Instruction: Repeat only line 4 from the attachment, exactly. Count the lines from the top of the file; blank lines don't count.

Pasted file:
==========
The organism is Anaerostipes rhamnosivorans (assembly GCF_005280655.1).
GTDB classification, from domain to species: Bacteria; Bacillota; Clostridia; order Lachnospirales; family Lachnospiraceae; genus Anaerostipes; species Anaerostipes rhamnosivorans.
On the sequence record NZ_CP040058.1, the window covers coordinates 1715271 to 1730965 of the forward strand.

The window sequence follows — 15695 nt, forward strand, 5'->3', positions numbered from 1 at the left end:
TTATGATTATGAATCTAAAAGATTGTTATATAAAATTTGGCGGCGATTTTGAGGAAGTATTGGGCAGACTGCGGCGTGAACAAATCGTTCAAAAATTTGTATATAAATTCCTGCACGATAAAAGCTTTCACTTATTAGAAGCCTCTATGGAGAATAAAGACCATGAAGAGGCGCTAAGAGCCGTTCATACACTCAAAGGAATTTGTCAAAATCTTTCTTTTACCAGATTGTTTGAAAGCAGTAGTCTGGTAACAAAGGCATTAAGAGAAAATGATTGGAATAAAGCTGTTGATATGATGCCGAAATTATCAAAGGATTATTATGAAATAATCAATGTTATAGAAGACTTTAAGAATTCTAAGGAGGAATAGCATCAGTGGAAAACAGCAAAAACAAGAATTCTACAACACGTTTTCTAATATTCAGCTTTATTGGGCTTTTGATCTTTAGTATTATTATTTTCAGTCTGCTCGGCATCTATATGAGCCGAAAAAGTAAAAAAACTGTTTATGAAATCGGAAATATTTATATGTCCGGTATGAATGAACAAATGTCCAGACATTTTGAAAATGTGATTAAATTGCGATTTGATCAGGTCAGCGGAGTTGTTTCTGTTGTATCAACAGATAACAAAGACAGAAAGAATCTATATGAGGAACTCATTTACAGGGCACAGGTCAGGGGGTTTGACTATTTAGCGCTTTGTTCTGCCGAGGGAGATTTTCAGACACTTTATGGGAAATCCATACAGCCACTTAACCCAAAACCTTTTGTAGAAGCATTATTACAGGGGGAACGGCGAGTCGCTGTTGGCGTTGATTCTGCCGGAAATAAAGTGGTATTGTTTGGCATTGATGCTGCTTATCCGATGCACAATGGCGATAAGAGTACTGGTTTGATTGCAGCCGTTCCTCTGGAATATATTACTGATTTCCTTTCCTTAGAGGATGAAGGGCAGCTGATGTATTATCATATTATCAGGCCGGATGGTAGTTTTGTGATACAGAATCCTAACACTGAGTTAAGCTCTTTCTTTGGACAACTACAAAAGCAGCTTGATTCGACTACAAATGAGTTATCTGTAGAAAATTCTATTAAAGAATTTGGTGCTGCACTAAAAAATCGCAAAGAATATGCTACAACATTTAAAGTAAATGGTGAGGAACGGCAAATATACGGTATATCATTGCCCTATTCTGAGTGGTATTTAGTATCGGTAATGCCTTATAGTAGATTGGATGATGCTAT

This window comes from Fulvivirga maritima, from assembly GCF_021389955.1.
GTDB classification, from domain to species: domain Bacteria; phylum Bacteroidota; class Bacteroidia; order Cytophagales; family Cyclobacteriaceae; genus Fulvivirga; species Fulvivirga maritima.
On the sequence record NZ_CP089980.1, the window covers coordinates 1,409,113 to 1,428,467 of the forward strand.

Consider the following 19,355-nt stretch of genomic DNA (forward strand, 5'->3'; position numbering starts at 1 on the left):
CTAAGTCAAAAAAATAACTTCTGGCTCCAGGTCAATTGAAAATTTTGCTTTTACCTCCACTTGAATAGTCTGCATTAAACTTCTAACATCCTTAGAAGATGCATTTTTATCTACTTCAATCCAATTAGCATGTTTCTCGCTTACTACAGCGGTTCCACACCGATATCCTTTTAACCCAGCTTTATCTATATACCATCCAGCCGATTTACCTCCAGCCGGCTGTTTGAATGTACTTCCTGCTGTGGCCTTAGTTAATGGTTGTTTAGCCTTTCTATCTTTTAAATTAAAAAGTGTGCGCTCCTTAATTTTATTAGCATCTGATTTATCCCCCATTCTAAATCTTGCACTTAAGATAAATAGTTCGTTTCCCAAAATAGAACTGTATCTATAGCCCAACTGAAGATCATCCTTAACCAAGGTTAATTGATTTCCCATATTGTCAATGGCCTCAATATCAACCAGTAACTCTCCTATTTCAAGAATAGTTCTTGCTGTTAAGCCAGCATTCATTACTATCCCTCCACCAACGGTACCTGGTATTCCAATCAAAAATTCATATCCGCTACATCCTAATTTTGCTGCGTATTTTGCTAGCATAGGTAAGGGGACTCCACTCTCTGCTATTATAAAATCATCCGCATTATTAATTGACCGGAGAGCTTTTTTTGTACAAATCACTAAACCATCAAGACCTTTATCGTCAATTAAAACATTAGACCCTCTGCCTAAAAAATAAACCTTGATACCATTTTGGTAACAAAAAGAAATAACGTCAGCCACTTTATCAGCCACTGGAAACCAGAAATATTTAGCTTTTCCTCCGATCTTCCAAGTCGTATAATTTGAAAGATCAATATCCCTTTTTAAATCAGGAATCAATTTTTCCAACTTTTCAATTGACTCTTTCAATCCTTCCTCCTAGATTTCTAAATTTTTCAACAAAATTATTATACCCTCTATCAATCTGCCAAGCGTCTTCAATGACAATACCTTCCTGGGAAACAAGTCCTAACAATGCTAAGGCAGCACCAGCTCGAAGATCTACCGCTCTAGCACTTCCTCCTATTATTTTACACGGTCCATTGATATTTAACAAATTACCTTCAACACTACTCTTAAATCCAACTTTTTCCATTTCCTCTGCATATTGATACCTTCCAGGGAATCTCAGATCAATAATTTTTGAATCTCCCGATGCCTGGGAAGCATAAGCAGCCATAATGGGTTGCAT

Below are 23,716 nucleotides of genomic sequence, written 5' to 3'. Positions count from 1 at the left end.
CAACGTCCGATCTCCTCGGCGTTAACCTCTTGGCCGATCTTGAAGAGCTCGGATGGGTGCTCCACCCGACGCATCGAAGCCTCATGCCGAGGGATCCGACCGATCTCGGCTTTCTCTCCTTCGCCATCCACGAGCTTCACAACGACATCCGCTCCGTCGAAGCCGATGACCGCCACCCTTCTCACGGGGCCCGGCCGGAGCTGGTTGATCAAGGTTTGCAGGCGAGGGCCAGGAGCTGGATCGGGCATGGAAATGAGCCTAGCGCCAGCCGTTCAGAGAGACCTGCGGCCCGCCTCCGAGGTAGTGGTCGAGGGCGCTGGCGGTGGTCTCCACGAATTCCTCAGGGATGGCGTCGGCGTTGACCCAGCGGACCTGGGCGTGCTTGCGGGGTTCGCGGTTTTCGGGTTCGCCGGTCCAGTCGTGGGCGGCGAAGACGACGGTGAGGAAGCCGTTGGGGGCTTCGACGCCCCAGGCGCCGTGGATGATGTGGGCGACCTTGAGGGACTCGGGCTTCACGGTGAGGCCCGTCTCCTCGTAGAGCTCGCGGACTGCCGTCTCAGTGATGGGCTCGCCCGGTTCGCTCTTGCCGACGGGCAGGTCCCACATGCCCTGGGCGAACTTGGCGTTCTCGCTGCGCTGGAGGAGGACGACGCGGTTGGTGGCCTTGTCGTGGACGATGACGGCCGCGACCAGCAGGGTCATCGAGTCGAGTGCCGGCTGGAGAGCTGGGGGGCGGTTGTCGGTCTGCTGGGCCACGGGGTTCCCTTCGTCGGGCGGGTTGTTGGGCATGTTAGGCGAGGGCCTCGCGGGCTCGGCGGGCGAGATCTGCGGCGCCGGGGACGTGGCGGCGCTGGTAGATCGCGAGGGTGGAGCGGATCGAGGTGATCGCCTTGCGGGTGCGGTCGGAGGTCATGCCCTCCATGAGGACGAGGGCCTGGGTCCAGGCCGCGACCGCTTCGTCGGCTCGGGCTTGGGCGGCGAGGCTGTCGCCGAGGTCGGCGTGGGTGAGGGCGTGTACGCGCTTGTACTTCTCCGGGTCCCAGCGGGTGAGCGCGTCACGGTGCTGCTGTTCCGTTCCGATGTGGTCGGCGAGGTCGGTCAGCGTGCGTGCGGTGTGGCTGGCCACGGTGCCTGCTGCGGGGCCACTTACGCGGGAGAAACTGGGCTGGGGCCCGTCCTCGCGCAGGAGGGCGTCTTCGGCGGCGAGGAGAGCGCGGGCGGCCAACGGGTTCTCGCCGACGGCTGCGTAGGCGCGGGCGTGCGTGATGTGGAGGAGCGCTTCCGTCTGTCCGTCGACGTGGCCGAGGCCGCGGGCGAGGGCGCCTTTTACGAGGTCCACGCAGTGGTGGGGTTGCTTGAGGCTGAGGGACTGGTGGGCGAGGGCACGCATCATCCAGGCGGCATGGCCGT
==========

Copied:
The window sequence follows — 15695 nt, forward strand, 5'->3', positions numbered from 1 at the left end: